Report from Baptist Union Council
Details of the Council which took place at the Hayes Conference Centre in Swanwick 22-23 November
Strategic priorities for our Union, the commissioning of a new leadership team, the future of Assembly, and issues surrounding same-sex relationships were features of the first, new style Baptist Union Council.
Council is designed to provide spiritual and strategic oversight for our Union, and since it last met has undergone significant change with a much smaller and revised membership and substantially reduced business content. The gathering on Friday and Saturday gave much more time for reflection, prayer and discussion, with delegates sat around tables in a café church-style.
‘This is a place for discernment, and we have got to learn what it means to do that,’ said the Revd Lynn Green, leading Council for the first as General Secretary of our Baptist Union of Great Britain. ‘We are here to seek God’s guidance for our Union.’
There was a focus on being Baptists together, she continued. ‘We want to develop the sense of being part of one team.’
The seasons – and our priorities as a Union
A theme of the seasons was used to guide discussions. Before arriving Council members had been asked to reflect prayerfully on what they perceive is ‘springing up and bringing hope, what things are in the full bloom of summer, and which of those aspects are fading into autumn and which things are in the bareness of winter.
Discussing these at their tables, before placing notes at specific places around the room which represented the four seasons.
A number of themes emerged, and these were reflected in further discussions on Saturday morning.
The themes were:
Equipping leaders; Engaging with communities; Interdependence; Pruning/death; Rest; Taking Risks/pioneering.
They were summed up by an overall message: “We want to move from church centred Kingdom to Kingdom centred church.”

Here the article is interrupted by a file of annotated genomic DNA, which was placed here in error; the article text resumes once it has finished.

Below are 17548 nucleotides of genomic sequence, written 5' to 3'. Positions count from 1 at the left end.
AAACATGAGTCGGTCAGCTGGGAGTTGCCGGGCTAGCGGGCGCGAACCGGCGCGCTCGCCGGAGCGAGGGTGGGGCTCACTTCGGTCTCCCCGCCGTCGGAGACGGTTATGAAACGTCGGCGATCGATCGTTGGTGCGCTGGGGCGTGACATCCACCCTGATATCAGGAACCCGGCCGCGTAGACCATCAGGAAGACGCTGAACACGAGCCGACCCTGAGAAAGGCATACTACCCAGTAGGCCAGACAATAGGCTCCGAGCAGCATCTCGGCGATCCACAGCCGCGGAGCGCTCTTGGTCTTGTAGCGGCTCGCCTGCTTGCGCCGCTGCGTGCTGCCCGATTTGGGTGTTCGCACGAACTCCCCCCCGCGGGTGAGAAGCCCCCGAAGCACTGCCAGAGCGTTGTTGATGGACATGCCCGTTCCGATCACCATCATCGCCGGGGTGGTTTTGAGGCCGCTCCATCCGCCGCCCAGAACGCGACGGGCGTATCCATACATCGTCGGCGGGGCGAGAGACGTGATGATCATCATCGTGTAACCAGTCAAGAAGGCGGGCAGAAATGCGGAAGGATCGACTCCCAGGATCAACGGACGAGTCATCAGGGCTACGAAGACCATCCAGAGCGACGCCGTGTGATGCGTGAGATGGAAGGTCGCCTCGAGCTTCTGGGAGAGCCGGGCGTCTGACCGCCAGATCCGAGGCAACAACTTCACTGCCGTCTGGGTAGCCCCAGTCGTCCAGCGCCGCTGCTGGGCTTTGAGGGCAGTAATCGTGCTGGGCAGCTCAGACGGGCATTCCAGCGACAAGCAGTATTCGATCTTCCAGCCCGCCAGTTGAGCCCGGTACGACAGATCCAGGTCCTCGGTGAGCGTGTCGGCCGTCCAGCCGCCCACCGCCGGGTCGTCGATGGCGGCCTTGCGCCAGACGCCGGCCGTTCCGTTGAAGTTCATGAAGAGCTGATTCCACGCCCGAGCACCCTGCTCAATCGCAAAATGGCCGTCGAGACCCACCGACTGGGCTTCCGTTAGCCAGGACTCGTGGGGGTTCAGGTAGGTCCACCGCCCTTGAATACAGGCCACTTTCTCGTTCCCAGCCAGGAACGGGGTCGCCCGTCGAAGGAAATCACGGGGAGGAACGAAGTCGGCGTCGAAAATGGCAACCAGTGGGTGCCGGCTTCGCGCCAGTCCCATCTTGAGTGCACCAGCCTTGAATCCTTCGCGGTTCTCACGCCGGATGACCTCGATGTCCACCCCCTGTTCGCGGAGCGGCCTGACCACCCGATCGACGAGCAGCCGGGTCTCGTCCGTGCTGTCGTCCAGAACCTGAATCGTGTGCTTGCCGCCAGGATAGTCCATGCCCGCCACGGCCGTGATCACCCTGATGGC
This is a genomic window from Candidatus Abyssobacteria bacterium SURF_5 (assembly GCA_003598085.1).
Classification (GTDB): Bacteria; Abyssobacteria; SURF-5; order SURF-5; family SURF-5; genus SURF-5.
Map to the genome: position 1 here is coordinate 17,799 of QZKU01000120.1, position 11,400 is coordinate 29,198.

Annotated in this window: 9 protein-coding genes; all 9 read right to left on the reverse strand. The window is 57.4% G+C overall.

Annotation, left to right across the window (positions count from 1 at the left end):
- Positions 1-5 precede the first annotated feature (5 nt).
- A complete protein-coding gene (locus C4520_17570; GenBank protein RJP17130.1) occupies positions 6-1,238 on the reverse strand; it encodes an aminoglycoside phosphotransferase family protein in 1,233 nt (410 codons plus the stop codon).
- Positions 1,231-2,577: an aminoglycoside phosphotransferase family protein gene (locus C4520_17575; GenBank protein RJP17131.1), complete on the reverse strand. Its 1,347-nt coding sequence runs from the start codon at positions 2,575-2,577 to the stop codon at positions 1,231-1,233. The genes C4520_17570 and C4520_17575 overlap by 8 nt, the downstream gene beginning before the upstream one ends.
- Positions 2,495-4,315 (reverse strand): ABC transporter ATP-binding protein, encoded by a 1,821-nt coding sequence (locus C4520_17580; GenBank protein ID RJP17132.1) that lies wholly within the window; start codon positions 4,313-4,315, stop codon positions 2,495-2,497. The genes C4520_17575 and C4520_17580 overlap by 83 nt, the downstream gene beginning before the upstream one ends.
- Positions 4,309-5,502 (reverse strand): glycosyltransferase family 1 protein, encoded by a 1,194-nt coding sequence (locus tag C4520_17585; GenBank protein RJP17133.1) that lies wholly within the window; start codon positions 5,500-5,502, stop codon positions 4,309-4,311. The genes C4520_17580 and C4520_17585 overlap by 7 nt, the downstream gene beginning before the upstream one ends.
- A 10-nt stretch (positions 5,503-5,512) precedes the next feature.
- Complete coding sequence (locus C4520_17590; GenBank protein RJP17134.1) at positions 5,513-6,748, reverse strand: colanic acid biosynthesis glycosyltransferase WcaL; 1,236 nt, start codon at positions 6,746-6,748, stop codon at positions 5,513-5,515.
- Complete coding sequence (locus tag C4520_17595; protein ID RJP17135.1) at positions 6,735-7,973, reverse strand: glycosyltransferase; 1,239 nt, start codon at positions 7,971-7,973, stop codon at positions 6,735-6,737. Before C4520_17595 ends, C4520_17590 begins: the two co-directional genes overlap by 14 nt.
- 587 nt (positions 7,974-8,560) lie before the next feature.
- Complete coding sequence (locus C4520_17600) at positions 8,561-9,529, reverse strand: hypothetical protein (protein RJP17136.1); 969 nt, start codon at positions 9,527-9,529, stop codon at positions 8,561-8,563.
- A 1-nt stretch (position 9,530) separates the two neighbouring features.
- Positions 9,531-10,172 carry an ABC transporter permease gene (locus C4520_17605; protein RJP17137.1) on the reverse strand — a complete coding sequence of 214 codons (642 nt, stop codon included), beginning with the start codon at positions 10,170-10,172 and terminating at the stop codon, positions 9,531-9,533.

Other issues were raised:
1. Engaging young people and young leaders in our structures.
2. The Great Commission, telling people of God’s love, having evangelism intentionally part of things.
3. Justice issues not being lost.
4. Losing confidence in the Gospel.
5. Formation and faith in young people and children.
6. Selection of those being equipped for leadership not as robust as it should.
Baptist Steering Group
These areas will inform the work of the Baptist Steering Group, the leadership team responsible for implementing the strategy of our Union. Currently the Transitional Steering Group, the BSG begins operating in January. The Trustees report included a recommendation that the Revd Dave Ellis, currently a TSG member, be appointed as the Council representative on BSG. This was unanimously accepted, and on Saturday afternoon the BSG was commissioned and prayed for.
It means the BSG will comprise: Grenville Overton (representing SCBA, WEBA, SWaBA and SWBA), Paul Hills (EBA, CBA), Phil Jump (NWBA, NBA, YBA), Dianne Tidball (EMBA, HEBA), Alex Afriye (LBA), Rob Ellis (representing the Colleges), Lynn Green (General Secretary), Paul Goodliff (Ministries Team Leader), Stephen Keyworth (Faith and Society Team Leader), David Locke (Support Services Manager), Richard Nicholls (Transition Manager up to July 2014) Dave Ellis (Council) and Marion Fiddes (Trustees). The one remaing place is subject to further discussions.
In addition the names recommended for an accompanying group to BSG, to provide members of BSG prayer support, share in spiritual and missional reflection, act as critical friends and to bring perspectives from beyond BSG. They are: Ernie Whalley, Chris Ellis, Eric Aidoo, Jenni Entrican, Valerie Richards-Hill, Roy Searle.
Same sex relationships/Ministerial Recognition Rules and Guidelines
A presentation was given by the Revd Stephen Keyworth, team leader of the Faith and Society team, and the Revd Dr Paul Goodliff, team leader of the Ministries team.
Council was reminded of the conversations that were encouraged at the Baptist Assembly on same-sex relationships, and was informed of the responses received by the Faith and Society team on the issue, both from individual churches and groups of ministers who had met to engage in the conversation.
The responses fell into three broad categories:
those who hold to a traditional line; those who want to hold a traditional line but are struggling for words to be true to their pastoral concerns; and those who are prepared to accept.
More than 90 per cent of churches want to be known as a place of welcome and safety for homosexual people.
The conversation has revealed a range of views on sexuality and relationships within the Baptist family, Stephen said. Disagreement is a reality, and we need to consider how we react to disagreement.
A question was posed: how do we support ministers and churches to think through a gracious and just response as we love and care for others? Council engaged in a conversation, and it was stressed there is no desire for Baptists to change the way they understand marriage. However, there is a need to consider at a future Council the appropriateness of guidelines for ministers.